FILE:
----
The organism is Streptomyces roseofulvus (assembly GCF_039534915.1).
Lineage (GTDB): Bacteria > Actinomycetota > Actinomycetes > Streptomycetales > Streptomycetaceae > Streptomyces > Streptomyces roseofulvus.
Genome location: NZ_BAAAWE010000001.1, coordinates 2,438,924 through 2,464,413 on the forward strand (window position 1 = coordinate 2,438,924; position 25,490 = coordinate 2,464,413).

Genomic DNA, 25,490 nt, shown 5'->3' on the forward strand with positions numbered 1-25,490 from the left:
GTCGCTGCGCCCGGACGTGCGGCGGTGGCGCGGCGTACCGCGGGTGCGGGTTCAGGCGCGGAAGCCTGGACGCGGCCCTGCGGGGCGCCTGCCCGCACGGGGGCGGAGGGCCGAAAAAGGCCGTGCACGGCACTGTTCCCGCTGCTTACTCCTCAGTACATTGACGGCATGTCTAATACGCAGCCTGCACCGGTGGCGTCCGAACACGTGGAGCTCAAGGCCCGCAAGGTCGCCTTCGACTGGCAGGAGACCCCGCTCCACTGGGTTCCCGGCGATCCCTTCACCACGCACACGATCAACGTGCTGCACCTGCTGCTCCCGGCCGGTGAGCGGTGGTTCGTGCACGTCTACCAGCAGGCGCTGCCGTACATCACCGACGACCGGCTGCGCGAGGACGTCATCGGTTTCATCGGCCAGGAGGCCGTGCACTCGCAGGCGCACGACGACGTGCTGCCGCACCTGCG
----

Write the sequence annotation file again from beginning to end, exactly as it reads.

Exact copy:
The organism is Streptomyces roseofulvus (assembly GCF_039534915.1).
Lineage (GTDB): Bacteria > Actinomycetota > Actinomycetes > Streptomycetales > Streptomycetaceae > Streptomyces > Streptomyces roseofulvus.
Genome location: NZ_BAAAWE010000001.1, coordinates 2,438,924 through 2,464,413 on the forward strand (window position 1 = coordinate 2,438,924; position 25,490 = coordinate 2,464,413).

Genomic DNA, 25,490 nt, shown 5'->3' on the forward strand with positions numbered 1-25,490 from the left:
GTCGCTGCGCCCGGACGTGCGGCGGTGGCGCGGCGTACCGCGGGTGCGGGTTCAGGCGCGGAAGCCTGGACGCGGCCCTGCGGGGCGCCTGCCCGCACGGGGGCGGAGGGCCGAAAAAGGCCGTGCACGGCACTGTTCCCGCTGCTTACTCCTCAGTACATTGACGGCATGTCTAATACGCAGCCTGCACCGGTGGCGTCCGAACACGTGGAGCTCAAGGCCCGCAAGGTCGCCTTCGACTGGCAGGAGACCCCGCTCCACTGGGTTCCCGGCGATCCCTTCACCACGCACACGATCAACGTGCTGCACCTGCTGCTCCCGGCCGGTGAGCGGTGGTTCGTGCACGTCTACCAGCAGGCGCTGCCGTACATCACCGACGACCGGCTGCGCGAGGACGTCATCGGTTTCATCGGCCAGGAGGCCGTGCACTCGCAGGCGCACGACGACGTGCTGCCGCACCTGCG